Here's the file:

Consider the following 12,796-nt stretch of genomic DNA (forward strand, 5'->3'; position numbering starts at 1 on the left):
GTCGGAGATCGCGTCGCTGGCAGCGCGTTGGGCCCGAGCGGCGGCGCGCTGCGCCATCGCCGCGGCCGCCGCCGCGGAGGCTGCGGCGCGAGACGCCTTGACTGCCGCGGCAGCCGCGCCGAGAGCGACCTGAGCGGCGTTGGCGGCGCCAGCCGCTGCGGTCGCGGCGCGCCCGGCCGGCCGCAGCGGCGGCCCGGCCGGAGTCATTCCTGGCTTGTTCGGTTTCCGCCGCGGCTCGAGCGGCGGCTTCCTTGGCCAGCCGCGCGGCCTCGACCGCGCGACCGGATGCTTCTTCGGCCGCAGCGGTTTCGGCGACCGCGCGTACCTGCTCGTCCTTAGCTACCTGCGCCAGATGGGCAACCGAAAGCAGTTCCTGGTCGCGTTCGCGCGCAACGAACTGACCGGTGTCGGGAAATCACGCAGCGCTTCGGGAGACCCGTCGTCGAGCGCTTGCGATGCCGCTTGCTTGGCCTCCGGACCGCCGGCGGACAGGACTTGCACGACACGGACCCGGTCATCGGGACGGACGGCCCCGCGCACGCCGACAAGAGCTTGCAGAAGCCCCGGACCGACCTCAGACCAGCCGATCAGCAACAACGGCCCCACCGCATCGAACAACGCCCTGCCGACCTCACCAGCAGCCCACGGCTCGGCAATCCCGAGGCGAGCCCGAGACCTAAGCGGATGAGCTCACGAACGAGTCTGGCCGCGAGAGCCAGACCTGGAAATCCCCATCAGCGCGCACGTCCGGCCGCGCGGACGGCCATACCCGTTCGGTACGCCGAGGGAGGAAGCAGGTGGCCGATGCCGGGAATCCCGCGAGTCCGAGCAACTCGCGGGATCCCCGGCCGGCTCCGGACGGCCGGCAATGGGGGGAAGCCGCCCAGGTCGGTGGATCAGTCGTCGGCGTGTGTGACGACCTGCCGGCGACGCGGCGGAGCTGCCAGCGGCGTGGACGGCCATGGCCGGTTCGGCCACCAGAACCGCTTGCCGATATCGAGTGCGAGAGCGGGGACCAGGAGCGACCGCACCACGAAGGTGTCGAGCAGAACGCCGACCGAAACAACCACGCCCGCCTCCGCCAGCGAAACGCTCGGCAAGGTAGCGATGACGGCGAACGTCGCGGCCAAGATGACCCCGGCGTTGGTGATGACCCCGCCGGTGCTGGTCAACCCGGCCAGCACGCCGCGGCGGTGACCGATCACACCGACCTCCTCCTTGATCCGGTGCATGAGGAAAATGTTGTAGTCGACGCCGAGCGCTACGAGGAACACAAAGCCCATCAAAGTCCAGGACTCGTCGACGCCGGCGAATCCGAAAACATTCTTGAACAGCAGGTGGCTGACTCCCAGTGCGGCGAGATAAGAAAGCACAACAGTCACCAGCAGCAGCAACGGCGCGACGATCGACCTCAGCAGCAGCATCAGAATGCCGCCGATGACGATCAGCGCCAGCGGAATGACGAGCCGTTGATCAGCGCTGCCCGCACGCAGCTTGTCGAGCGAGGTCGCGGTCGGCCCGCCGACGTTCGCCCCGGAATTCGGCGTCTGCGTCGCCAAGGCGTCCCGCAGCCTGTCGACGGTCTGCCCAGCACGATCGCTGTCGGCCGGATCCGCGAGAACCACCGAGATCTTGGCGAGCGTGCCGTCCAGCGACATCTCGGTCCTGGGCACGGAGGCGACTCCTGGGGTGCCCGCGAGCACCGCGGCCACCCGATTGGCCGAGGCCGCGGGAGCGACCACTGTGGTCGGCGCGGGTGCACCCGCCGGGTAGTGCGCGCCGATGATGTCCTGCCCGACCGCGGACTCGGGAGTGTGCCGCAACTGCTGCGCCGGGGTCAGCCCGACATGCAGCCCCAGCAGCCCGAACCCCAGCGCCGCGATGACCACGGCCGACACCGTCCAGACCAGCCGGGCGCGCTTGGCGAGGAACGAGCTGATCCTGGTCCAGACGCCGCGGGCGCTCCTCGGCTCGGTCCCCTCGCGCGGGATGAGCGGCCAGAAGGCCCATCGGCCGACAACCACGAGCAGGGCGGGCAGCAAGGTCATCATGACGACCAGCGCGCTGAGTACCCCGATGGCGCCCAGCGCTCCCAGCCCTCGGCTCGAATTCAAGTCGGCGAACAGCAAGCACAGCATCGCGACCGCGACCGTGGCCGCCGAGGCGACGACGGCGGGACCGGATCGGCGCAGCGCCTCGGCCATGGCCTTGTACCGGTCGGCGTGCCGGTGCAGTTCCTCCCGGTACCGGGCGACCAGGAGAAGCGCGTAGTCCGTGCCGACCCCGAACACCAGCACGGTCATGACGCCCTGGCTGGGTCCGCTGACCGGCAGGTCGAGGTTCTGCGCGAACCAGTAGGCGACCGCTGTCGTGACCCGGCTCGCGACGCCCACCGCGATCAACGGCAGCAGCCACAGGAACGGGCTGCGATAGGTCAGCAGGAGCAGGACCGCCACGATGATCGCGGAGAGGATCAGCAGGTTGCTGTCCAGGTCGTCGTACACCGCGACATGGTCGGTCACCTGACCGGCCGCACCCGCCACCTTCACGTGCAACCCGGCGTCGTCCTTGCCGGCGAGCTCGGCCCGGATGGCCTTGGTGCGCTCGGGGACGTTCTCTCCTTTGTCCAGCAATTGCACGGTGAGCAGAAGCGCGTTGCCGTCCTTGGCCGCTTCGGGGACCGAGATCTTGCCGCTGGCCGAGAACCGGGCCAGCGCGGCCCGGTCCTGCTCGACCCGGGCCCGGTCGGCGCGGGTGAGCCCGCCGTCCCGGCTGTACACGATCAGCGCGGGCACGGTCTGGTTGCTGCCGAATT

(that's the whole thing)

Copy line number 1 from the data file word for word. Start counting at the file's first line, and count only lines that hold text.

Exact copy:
Consider the following 12,796-nt stretch of genomic DNA (forward strand, 5'->3'; position numbering starts at 1 on the left):